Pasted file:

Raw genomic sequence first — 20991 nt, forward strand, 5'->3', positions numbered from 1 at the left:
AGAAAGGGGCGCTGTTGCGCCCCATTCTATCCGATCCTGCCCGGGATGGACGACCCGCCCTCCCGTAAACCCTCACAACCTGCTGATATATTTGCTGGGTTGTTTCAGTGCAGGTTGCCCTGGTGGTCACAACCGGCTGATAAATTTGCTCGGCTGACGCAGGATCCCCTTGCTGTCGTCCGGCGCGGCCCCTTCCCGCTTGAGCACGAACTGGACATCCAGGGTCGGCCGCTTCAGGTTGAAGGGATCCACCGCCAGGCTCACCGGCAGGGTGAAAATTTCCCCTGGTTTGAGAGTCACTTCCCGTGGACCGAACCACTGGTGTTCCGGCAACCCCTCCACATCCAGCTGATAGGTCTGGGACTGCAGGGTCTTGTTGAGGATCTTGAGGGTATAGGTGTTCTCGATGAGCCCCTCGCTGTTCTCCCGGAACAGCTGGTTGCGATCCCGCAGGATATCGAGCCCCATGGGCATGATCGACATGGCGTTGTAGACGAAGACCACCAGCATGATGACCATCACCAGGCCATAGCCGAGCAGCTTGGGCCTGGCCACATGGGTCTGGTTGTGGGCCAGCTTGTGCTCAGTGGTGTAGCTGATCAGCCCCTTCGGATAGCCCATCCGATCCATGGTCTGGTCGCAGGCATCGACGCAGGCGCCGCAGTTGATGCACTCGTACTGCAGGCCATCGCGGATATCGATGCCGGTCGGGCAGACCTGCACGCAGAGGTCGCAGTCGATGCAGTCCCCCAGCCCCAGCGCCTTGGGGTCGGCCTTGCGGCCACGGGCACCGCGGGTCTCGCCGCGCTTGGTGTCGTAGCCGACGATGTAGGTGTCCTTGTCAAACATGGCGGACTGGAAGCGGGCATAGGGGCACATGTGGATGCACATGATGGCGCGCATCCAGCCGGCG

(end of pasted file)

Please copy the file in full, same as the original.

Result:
Raw genomic sequence first — 20991 nt, forward strand, 5'->3', positions numbered from 1 at the left:
AGAAAGGGGCGCTGTTGCGCCCCATTCTATCCGATCCTGCCCGGGATGGACGACCCGCCCTCCCGTAAACCCTCACAACCTGCTGATATATTTGCTGGGTTGTTTCAGTGCAGGTTGCCCTGGTGGTCACAACCGGCTGATAAATTTGCTCGGCTGACGCAGGATCCCCTTGCTGTCGTCCGGCGCGGCCCCTTCCCGCTTGAGCACGAACTGGACATCCAGGGTCGGCCGCTTCAGGTTGAAGGGATCCACCGCCAGGCTCACCGGCAGGGTGAAAATTTCCCCTGGTTTGAGAGTCACTTCCCGTGGACCGAACCACTGGTGTTCCGGCAACCCCTCCACATCCAGCTGATAGGTCTGGGACTGCAGGGTCTTGTTGAGGATCTTGAGGGTATAGGTGTTCTCGATGAGCCCCTCGCTGTTCTCCCGGAACAGCTGGTTGCGATCCCGCAGGATATCGAGCCCCATGGGCATGATCGACATGGCGTTGTAGACGAAGACCACCAGCATGATGACCATCACCAGGCCATAGCCGAGCAGCTTGGGCCTGGCCACATGGGTCTGGTTGTGGGCCAGCTTGTGCTCAGTGGTGTAGCTGATCAGCCCCTTCGGATAGCCCATCCGATCCATGGTCTGGTCGCAGGCATCGACGCAGGCGCCGCAGTTGATGCACTCGTACTGCAGGCCATCGCGGATATCGATGCCGGTCGGGCAGACCTGCACGCAGAGGTCGCAGTCGATGCAGTCCCCCAGCCCCAGCGCCTTGGGGTCGGCCTTGCGGCCACGGGCACCGCGGGTCTCGCCGCGCTTGGTGTCGTAGCCGACGATGTAGGTGTCCTTGTCAAACATGGCGGACTGGAAGCGGGCATAGGGGCACATGTGGATGCACATGATGGCGCGCATCCAGCCGGCG